I don’t know about you, but this is one of those wines I gloss over on the wine list, walk past at the wine shop, and avoid saying out loud at all costs. At #WBC16, I was lucky enough to cure the problem, and let me tell you, it’s about damn time!
Pronounced, Geh-VIRTZ-trah-MEE-ner, the grape originally hails from Italy’s Alto Adige region, an ancient wine growing community in the Dolomites bordering Austria and Switzerland. Italy’s smallest wine growing region makes around 40 million bottles of wine on a yearly basis and is the oldest German speaking winemaking area in the world; they’ve been honing their craft for the last 3,000 years.
The bottle of Gewürztraminer I sampled was an absolute gem. Breakout sessions were scattered throughout the conference, and I had the foresight to attend May Matta-Aliah’s session on the Wines of Alsace. We sampled three typical Alsatian varieties, a Riesling, a Pinot Gris, and finally, the Gewürztraminer. The Riesling and Pinot Gris were both lovely; soft, light and elegant. The Gewürztraminer was a slam dunk. My tasting notes started off with “Wow” and “Incredible”. It was one of those tastes where spitting would be a crime…so I didn’t.
As we were sipping, my new wine friend Laura explained how the word is broken down: Gewürz translates roughly to aromatic or seasoning, Tramin refers to Tramin an der Weinstraße, often abbreviated to Tramin or Termeno, the specific location where the grape comes from, and er means “of”. So, Gewürztraminer pretty much means “aromatic seasoning of Tramin”.
A high residual sugar content (45 grams per liter) made this one a bit on the sweeter side. Not something you’d want to drink with dinner, but after dinner, before dinner, with dessert, without dessert, would all work just fine. I got a bright, full mouthful of pineapple and a slight minerality on the extra-long finish. The wine kept going and going; I didn’t want to let it go. It was almost moist, a great, lush mouthfeel; very reminiscent of my Sauternes tasting experience in Bordeaux. This Gewürztraminer has characteristics similar to the Sauternes I tasted, being a sweet wine with great depth and body. I’ll have to try some more of these Alsatian Gewürztraminer beauties and let you know if they’re all as amazing. In the meantime, grab one of these if you can find it.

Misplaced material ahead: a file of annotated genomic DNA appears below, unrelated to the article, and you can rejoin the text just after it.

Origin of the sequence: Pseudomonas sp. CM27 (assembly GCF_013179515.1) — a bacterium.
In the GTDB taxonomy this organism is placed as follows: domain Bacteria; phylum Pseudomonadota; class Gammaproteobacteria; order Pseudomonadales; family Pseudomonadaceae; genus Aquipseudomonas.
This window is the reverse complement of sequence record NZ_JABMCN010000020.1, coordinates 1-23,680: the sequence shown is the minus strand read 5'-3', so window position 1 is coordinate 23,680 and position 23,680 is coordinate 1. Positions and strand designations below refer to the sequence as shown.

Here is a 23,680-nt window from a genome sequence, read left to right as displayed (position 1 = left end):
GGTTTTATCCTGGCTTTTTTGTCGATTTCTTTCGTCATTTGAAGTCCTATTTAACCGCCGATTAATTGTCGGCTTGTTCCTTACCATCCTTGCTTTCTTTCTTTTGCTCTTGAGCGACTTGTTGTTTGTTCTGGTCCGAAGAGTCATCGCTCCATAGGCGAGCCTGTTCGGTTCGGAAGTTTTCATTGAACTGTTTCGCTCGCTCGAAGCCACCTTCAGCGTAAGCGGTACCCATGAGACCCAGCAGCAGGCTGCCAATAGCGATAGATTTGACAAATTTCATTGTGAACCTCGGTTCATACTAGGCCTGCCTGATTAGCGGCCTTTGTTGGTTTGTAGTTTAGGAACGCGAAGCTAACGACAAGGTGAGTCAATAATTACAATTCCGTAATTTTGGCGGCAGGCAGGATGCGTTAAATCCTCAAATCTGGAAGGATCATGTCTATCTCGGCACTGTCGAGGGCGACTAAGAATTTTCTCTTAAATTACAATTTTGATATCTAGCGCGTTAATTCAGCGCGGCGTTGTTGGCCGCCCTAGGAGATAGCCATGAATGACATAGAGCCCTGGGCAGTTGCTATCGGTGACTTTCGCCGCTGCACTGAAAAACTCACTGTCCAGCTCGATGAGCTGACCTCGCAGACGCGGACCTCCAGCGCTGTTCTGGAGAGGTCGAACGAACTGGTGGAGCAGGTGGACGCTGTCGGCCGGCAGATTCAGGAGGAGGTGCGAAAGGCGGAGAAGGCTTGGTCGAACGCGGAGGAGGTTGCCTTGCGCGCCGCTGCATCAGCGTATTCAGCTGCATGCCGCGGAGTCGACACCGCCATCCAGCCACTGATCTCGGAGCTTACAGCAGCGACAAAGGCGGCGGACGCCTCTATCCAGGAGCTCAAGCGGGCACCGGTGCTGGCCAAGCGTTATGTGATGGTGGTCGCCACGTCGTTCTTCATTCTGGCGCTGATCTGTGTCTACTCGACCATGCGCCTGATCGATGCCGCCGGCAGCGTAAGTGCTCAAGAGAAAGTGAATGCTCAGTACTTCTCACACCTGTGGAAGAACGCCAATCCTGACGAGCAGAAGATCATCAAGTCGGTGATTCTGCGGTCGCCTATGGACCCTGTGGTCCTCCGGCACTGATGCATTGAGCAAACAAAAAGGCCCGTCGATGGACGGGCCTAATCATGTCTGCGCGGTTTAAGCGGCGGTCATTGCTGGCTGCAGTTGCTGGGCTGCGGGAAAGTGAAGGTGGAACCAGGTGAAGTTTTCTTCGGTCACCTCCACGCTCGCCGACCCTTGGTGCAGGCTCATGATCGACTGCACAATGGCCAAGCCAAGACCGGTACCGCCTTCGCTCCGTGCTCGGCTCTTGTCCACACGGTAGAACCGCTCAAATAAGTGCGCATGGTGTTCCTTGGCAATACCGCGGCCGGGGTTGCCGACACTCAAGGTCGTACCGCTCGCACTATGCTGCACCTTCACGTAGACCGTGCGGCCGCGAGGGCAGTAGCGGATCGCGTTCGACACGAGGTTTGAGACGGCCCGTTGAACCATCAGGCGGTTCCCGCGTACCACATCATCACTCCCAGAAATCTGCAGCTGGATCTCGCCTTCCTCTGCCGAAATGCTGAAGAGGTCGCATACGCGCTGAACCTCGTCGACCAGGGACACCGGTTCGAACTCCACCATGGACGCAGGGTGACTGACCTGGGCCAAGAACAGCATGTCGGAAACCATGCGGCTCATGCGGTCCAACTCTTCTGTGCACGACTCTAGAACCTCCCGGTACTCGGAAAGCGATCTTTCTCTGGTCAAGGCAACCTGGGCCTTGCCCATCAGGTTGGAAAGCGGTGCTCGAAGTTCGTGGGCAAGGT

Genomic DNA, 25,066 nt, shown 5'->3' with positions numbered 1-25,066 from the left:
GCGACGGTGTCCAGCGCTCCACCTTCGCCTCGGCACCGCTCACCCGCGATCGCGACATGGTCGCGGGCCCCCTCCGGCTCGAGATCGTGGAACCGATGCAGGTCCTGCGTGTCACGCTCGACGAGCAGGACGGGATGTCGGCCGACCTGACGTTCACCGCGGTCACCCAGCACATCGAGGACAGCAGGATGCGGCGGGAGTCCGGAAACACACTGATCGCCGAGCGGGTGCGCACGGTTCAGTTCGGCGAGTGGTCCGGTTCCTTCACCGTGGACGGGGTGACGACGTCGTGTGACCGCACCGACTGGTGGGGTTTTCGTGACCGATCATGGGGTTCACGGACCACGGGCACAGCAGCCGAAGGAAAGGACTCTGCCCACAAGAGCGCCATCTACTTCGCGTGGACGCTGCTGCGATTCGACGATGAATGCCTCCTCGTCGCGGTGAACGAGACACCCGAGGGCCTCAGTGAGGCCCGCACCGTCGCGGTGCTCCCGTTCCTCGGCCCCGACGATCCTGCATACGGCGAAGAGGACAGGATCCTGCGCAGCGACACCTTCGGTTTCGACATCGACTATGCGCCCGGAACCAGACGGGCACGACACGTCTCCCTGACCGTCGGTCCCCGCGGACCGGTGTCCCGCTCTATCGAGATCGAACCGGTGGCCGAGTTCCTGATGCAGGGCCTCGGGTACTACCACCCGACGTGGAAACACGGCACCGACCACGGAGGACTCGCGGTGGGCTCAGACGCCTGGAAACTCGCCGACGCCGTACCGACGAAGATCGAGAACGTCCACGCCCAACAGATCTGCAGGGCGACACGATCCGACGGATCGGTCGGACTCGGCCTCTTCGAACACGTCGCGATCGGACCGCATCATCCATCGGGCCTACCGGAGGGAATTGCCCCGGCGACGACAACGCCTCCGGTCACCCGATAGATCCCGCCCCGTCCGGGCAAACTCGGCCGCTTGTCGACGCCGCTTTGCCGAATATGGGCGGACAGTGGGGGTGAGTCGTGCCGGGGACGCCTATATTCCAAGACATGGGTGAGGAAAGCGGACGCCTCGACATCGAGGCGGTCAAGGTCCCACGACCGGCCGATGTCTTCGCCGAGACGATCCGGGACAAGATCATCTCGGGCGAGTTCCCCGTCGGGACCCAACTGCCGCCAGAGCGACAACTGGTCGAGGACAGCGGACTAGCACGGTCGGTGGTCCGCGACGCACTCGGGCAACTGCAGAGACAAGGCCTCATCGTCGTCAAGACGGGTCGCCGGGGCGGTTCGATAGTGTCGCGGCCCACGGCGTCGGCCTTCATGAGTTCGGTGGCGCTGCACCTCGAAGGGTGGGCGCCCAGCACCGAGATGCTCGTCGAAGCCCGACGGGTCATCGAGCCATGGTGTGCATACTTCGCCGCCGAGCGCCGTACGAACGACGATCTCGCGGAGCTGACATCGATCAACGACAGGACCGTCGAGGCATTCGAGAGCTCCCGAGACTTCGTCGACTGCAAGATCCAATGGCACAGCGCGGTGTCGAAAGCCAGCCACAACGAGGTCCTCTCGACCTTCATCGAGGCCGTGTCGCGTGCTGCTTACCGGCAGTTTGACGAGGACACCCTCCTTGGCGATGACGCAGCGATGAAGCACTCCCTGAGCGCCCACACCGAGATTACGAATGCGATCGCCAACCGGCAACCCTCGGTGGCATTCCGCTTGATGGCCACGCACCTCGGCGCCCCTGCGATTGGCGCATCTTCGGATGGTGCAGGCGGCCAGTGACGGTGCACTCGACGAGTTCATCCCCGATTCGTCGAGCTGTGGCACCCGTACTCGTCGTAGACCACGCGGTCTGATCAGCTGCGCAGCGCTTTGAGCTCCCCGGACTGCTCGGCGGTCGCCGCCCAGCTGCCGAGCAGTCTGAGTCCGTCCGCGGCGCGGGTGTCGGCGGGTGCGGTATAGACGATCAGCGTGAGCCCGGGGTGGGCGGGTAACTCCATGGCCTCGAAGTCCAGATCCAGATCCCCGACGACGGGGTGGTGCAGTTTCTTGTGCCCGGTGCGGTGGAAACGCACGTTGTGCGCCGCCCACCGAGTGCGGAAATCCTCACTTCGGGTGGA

Maybe not a wine to throw back with your beer-guzzling neighbor, as it will set you back at least $70 if you can find it, but it is certainly something to be shared with loved ones. A highly acclaimed vintage, Wine Enthusiast rated the Zind-Humbrecht 2013 a 94 and Decanter bestowed a 97. Not too shabby.
Grapes for this bottle were grown in the Zind-Humbrecht Hengst Grand Cru vineyards in Wintzenheim, Alsace. The Zind and Humbrecht families joined forces in 1959; their ancestors have been growing grapes in Alsace since 1620.
Is there a wine you’re scared to pronounce? Get on the Google and don’t let it stop you! You could be missing out on an amazing wine!
Until the next glass, Cheers!
Lawyer Footnotes  You can read my first recap of the conference here.  Practice it in the privacy of your home and you’ll be good to go. #thatsnotweird  The Wine Folly has a great overview of Alto Adagio and the grapes grown there. Check it out.  The Dolomites have been on my travel bucket list forever, but I had no idea there was wine! Another addition to the Wine Bucket List!
 To put that number in perspective, in 2015, the State of California produced 229 million cases. I don’t understand how this could be possible because that is two billion seven hundred forty-eight million BOTTLES. But, I found it on the internets, so it must be true.  Wait, but I thought this was Italy? Given that it’s been making wine for 3,000 years, you can imagine that a lot has happened in the area over the past few millennia. A power struggle between Italy and Austria has been going on, pretty much forever, and tensions still run high. Also this.  America was born in 1776, or 240 years ago. To put that in perspective, this small area of Italy has been producing wine for 2,760 years longer than America has been around. WOW.  I’m super good at tasting notes.  #bilingual  Residual sugar generally refers to the sugar content remaining in the wine after fermentation stops or is stopped.  Ahhhh #FancyinFrancey. That was fun.  Like your good friend Wine Esquire here.  Viognier is Vee-own-YAY. Blaufränkisch is Blahw-FRAHN-keesh. And here’s a link to more pronunciations. You’re welcome.